As a young child, Turlough was sent in fosterage to the Mhuintir Luinigh, a powerful noble clan occupying a large area at the very heart of Ulster in central and western Tyrone and northern Fermanagh. Fosterage was an ancient Irish custom whereby a child was sent to live and to be educated by another prominent family, usually from age 7 to 17. Fosterage was one of the means of cementing political alliances, as well as a means of ensuring a traditional Gaelic education. As an adult, Turlough took the name "Luineach", the personal form of "Luinigh", giving rise to the assumption that he had been formally adopted by the Mhuintir Luinigh after the sudden death, and probable murder, of his father in 1544 orphaned the teenager. He would later choose to rule from Strabane, the principal town nearest the Mhuintir Luinigh.
Turlough Luineach was inagurated as The O’Neill Mor after the death of Shane O’Neill in June 1567. He supposedly murdered his cousin Bryan O’Neill (brother of Hugh) in order to ensure his succession to the kingship, but revenge for the murder of his own father was more likely motive. The title of "The O’Neill Mor" was conferred upon the leader of the Gaelic kingdom of Tír Eóghain (Tyrone), who was also considered to be the paramount King of Uladh (Ulster). The inauguration ceremony at Tullahoge was described in a dispatch to Queen Elizabeth I as "an appalling pagan spectacle" where Turlough supposedly "mated with a white mare", the ancient Gaelic ritual for assuming kingship.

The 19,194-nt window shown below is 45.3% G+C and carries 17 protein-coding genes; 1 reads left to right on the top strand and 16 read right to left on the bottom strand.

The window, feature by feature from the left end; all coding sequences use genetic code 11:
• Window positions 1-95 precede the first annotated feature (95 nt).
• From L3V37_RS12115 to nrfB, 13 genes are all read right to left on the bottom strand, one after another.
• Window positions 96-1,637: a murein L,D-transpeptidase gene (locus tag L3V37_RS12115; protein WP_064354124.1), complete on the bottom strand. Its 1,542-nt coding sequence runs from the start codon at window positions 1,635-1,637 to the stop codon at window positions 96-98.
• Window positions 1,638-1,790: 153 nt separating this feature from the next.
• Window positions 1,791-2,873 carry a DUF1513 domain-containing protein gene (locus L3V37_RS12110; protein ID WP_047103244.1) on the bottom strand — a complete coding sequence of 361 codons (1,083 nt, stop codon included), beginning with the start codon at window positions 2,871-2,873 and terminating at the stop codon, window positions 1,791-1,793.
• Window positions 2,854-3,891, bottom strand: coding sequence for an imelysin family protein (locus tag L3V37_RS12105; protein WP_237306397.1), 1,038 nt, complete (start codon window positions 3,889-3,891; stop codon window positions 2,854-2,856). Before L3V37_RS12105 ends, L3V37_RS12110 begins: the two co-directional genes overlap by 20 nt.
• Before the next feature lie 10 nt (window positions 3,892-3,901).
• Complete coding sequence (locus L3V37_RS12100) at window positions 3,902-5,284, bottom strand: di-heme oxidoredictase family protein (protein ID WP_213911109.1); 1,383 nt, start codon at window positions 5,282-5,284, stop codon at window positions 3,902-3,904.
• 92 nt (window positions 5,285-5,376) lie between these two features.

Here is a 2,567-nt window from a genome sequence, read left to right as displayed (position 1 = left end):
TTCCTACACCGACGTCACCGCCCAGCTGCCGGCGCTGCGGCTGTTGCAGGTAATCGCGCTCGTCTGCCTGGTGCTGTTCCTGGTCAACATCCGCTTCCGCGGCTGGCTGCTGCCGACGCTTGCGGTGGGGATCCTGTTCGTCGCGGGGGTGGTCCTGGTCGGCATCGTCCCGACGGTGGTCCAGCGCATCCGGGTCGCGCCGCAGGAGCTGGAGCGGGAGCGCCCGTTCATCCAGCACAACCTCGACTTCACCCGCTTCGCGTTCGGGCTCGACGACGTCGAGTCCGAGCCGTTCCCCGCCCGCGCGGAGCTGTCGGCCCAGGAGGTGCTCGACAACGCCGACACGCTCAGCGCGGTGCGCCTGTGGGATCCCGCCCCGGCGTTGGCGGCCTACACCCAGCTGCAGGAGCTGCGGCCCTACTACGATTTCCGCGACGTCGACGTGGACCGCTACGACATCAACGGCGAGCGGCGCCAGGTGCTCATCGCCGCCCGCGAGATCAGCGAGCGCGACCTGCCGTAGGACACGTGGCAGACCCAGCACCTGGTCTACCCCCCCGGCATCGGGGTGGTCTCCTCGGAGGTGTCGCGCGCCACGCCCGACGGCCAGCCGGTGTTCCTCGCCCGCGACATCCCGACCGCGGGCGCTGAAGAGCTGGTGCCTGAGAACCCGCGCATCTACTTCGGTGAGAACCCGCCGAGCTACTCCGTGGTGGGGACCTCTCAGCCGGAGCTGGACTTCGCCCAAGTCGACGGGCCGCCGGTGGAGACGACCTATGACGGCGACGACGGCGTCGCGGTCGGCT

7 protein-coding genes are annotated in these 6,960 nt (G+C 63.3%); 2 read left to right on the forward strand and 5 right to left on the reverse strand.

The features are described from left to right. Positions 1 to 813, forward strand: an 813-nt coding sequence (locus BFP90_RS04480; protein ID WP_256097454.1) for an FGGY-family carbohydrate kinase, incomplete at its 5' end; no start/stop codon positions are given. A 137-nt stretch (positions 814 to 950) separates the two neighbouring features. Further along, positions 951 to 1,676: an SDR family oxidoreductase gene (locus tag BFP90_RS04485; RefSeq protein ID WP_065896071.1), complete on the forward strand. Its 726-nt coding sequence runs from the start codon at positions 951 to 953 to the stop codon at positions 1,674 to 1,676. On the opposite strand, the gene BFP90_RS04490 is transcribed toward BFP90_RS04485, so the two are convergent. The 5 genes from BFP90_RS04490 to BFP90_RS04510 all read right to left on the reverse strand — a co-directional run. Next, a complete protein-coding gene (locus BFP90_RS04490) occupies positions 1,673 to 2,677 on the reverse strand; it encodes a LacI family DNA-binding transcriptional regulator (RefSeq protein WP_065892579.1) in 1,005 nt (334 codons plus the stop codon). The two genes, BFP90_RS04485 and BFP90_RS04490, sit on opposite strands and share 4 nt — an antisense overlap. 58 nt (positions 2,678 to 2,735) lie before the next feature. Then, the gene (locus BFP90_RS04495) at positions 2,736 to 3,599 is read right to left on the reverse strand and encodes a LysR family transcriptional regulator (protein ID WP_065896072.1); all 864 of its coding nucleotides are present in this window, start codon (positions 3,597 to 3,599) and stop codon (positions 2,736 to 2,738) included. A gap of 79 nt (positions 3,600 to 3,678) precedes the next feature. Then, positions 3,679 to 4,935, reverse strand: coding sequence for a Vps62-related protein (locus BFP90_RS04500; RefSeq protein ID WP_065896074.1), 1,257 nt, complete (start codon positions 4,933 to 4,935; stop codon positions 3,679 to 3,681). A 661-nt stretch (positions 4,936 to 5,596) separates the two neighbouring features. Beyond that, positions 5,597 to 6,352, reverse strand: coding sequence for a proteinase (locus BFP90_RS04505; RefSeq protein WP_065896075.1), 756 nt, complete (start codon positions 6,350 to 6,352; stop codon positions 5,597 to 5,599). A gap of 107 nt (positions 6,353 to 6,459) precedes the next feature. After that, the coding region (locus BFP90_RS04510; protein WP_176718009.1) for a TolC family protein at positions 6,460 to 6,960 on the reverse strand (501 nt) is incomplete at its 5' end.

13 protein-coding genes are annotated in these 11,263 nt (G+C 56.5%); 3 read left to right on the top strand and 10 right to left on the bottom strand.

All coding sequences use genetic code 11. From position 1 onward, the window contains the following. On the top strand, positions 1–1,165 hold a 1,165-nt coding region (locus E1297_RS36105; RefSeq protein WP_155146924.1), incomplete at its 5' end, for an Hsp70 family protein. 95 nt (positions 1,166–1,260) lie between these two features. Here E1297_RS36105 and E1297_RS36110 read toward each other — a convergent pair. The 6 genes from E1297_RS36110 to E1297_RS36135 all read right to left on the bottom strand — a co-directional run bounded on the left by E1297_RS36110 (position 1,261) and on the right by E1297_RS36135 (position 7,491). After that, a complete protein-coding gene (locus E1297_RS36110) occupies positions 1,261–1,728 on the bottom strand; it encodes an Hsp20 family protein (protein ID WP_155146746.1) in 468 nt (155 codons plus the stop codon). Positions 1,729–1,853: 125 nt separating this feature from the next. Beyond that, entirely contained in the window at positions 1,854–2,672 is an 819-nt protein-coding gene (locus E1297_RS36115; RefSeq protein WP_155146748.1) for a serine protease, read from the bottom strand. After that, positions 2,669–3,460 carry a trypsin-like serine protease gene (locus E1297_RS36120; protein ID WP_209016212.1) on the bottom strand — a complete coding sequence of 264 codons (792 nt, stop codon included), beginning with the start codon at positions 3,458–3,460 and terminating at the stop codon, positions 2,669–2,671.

An act of Parliament for the retrospective attainder of Shane O’Neill in 1569 seemed designed to try to put Turlough in his place, by insisting upon the utter abolition of allegiance to the O’Neill name in Ulster. The attainder gave “legal” title of most of Ulster to the Crown and banned the "The O’Neill" title. Although he professed his willingness to Lord Deputy Sir Henry Sidney to relinquish the title of “The O’Neill Mor”, Turlough insisted throughout the 1570′s on his rights to the traditional O’Neill urraghs (the allegiance and tributes of the sub-chiefs of Ulster). Turlough ignored both the attainder of Parliament and repeated threats by the English Crown. The distrust with which the English regarded him can be seen most clearly in Queen Elizabeth I’s refusal to grant him the title of Earl of Tyrone, in abeyance since the death of Conn O’Neill in 1559.
Chieftains in Ulster went out of their way to marry noble Scottish women because their rich dowries often consisted of large armies of mercenaries. During the early years of the reign of Queen Elizabeth I, a great power in the Southern Hebrides and the Glynns of Antrim was Sir James MacDonnell, The MacDonnell of Isla and Cantire (Kintyre). His wife was Lady Agnes Campbell, the daughter of Lord Archibald Campbell, the 4rd Earl of Argyll, one of the most powerful nobles of Scotland. Their daughter, Finola MacDonnell, married Hugh, The O’Donnell of Tir Connell (Donegal). When Sir James MacDonnell died, Turlough Luineach married the widowed Lady Agnes in 1569, and thereby gained not only a large dowry of redshank mercenaries provided by Lady Agnes’s brother, the Earl of Argyll, but also became the father-in-law to his cousin The O’Donnell of Tir Connell. When she married Turlough Luineach, Lady Agnes brought 10,000 troops with her. Their marriage was celebrated with fourteen days of feasting, story-tellers, jugglers and jesters.